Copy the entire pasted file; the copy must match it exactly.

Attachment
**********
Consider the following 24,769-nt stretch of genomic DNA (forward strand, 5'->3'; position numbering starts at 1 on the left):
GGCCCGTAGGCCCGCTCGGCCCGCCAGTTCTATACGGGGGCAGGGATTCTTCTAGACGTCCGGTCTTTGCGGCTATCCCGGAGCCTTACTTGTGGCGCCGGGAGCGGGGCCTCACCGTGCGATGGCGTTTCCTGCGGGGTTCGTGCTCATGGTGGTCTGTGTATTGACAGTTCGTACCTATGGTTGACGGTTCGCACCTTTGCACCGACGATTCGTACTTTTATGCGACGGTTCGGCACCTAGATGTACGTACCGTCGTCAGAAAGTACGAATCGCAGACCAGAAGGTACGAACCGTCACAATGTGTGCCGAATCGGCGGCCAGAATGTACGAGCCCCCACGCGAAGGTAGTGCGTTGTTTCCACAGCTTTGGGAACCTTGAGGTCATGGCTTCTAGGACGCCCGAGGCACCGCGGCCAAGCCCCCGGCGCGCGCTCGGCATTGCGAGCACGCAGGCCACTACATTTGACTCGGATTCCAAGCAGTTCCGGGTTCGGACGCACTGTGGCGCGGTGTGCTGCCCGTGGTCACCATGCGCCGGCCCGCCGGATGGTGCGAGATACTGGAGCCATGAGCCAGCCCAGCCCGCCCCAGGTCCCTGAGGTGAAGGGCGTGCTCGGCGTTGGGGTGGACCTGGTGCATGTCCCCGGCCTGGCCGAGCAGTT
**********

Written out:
Consider the following 24,769-nt stretch of genomic DNA (forward strand, 5'->3'; position numbering starts at 1 on the left):
GGCCCGTAGGCCCGCTCGGCCCGCCAGTTCTATACGGGGGCAGGGATTCTTCTAGACGTCCGGTCTTTGCGGCTATCCCGGAGCCTTACTTGTGGCGCCGGGAGCGGGGCCTCACCGTGCGATGGCGTTTCCTGCGGGGTTCGTGCTCATGGTGGTCTGTGTATTGACAGTTCGTACCTATGGTTGACGGTTCGCACCTTTGCACCGACGATTCGTACTTTTATGCGACGGTTCGGCACCTAGATGTACGTACCGTCGTCAGAAAGTACGAATCGCAGACCAGAAGGTACGAACCGTCACAATGTGTGCCGAATCGGCGGCCAGAATGTACGAGCCCCCACGCGAAGGTAGTGCGTTGTTTCCACAGCTTTGGGAACCTTGAGGTCATGGCTTCTAGGACGCCCGAGGCACCGCGGCCAAGCCCCCGGCGCGCGCTCGGCATTGCGAGCACGCAGGCCACTACATTTGACTCGGATTCCAAGCAGTTCCGGGTTCGGACGCACTGTGGCGCGGTGTGCTGCCCGTGGTCACCATGCGCCGGCCCGCCGGATGGTGCGAGATACTGGAGCCATGAGCCAGCCCAGCCCGCCCCAGGTCCCTGAGGTGAAGGGCGTGCTCGGCGTTGGGGTGGACCTGGTGCATGTCCCCGGCCTGGCCGAGCAGTT